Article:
Royal German Round Silver Large Dish and Cover (Cloche)

Object Number: #1000

City hallmark: Dresden 1767
Maker: Gebrüder Schroedel
see: Rosenberg, vol. II, no. 1671, 1710, 1816

Dish: Dm 42,3 cm; engraved inventory number “8”.

Cloche: Dm 39 cm; height: 26 cm; engraved inventory number “1”.

Weight together: 5.160 gr

Provenance: Monogram “FA” below in shield and below German Royal crown (Kurhut) for Friedrich August III King of Saxony.

On the scratch weight engraved: In the 18th century, the unit for determining weight was the mark. One (Cologne) Mark had e.g. 233, 86 g. One lot was the 16th part of a Mark equal to 14.6 g. A penny was 1 g.

Detailed Information

Royal German Round Silver Large Dish and Cover

The present large silver dish and cover belonged to the silver chamber at the Wettiner- Court in Dresden:

Frederick Augustus III/I, King and Elector of Saxony and Duke of Warsaw (1750-1827)

Frederick Augustus III was the second and only survived child of the Elector Frederick Christian (1722-1763) and his wife duchess Maria Antonia of Bavaria (1724-1780). His father took over power from Frederick Augustus II in 1763, but he died three months later.

Frederick Augustus III assumed political power for 59 years – and by this, he had the longest reign of all the members of the House of Wettin. In 1769, he got married to Countess Palatine Maria Amalia Augusta of Zweibrücken-Birkenfeld (1752-1828), sister of King Maximilian I Joseph of Bavaria. The royal pair had four children, though only one daughter survived to adulthood, Maria Augusta of Saxony.

Frederick Augustus III had declined in 1791 the hereditary Polish Crown. He became in 1806 King Frederick Augustus I of Saxony by the grace of Emperor Napoleon. In 1807, he was nominated Duke of Warsaw. After the Napoleonic Wars, Saxony was administered first by a Russian and then by a Prussian General government, it lost two thirds of its territory and one third of its inhabitants. The next years of the reign of Frederick Augustus until his death remained calm.

The Royal Silver Collection of the House of Wettin and the Monogram ‘FA’

The court of the House of Wettin in Saxony was quite influenced from the French court of Louis XIV in Versailles since the reign of the John George III, Elector of Saxony (1647-1691) and the Princess Anna Sophie of Denmark (1647-1717). Their table culture and in particular the silver services added a great glamour to the official life of the court.
In 1694, the Prince Frederick Augustus followed as Elector his brother John George who died. Frederick Augustus obtained the royal crown of Poland. Between 1697 and 1763 and with a short interruption in 1706 and 1709, the electorate of Saxony came in personal union with the Kingdom of Poland and both electors of Saxony Frederick Augustus I and II reigned, bearing the royal name of Augustus II and Augustus III.
During the Augustus-era in the royal Saxon-Polish court began an unparalleled display of splendor, influenced particularly by the Versailles court, under the reign of Frederick Augustus I, also called August the Strong. The city of Dresden was still the sit of the government even after the acquisition of the polish crown and it was also the primary location for the royal silver collection, which gained in importance. Orders for silver objects were given mostly to gold- and silversmiths in Dresden.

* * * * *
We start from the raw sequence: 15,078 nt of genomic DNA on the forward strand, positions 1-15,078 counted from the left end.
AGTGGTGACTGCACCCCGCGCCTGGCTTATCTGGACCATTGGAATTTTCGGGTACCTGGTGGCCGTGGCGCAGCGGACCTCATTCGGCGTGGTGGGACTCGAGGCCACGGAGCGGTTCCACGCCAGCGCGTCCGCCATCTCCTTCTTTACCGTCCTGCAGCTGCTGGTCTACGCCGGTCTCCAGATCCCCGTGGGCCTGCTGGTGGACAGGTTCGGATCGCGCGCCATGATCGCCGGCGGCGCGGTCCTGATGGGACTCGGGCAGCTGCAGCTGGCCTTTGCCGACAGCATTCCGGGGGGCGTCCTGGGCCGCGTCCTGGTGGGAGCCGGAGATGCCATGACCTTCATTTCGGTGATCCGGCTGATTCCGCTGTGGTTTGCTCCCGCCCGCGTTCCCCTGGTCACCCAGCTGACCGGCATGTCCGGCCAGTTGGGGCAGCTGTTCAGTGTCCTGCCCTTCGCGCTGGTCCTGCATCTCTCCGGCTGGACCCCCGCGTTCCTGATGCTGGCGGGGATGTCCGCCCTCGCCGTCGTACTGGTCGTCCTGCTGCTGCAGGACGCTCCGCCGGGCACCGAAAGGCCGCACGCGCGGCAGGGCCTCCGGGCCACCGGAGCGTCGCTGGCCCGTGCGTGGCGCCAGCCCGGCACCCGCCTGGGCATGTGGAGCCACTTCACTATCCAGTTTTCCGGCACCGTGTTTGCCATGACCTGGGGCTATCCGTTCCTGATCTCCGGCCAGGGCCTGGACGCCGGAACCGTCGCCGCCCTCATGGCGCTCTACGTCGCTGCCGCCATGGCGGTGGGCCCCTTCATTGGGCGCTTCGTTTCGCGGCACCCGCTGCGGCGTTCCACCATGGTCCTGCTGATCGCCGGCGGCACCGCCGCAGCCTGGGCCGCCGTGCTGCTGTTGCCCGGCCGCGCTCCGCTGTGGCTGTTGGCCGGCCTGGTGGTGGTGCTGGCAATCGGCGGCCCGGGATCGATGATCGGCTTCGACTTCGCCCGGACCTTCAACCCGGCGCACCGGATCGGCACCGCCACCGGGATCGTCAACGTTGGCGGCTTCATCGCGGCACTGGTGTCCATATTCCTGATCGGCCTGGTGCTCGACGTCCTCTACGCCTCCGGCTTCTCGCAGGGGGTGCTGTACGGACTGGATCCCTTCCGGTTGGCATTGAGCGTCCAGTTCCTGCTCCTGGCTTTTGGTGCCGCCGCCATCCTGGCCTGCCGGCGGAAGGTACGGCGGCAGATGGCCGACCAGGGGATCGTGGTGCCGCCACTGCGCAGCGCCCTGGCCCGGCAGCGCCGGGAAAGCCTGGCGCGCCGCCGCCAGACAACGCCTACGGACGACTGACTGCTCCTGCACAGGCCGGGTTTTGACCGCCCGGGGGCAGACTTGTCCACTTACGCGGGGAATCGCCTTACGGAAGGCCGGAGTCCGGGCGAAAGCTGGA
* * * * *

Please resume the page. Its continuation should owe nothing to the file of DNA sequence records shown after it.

The silver services with the monogram ‘FA’ present a uniform style and it could be said that they belong together. These services build up the so-called Family Silver Collections ‘von Schrödel’. The silver objects from the services of the House of Wettin bear, next to the initials, the inventory numbers and the weight information.

Silver of the House of Wettin through the Ages

The Royal silver collection in Dresden existed in its entirety until the end of the First World War and the abolishment of monarchy. The collection was with no doubt one of the richest collections of silver in Germany. In 1919, every possession in Saxony that belonged to the House of Wettin was confiscated by the state. After 1924, the Royal collection of silver went to the property of the family association Haus Wettin Albertinische Linie e.V., the administrator of which was Prince Ernst Heinrich of Saxony, Duke of Saxony (1896-1971).

With the breakup of the Second World War, the artworks were in the centre of a rescue plan. In 1944, a part of the silver of the House of Wettin was put in wooden boxes, was stored and with the help of six French prisoners of war, they were buried (in total 43 boxes) or hidden in a church in Reichenberg. Despite this, many silver objects of this treasure were melted down after 1946/7, some were excavated and some were transported to Russia as spoils of war.

After the war, some objects were given back to Germany in the 1990s. Other objects and artworks from the silver Royal collection of the Wettin House were smuggled in black market and were sold in different, exceptional auctions around the world.

The fascinating history of the silver collection as well as of the proprietor’s changes through the ages give to the silver collection of the House of Wettin allures of a legend.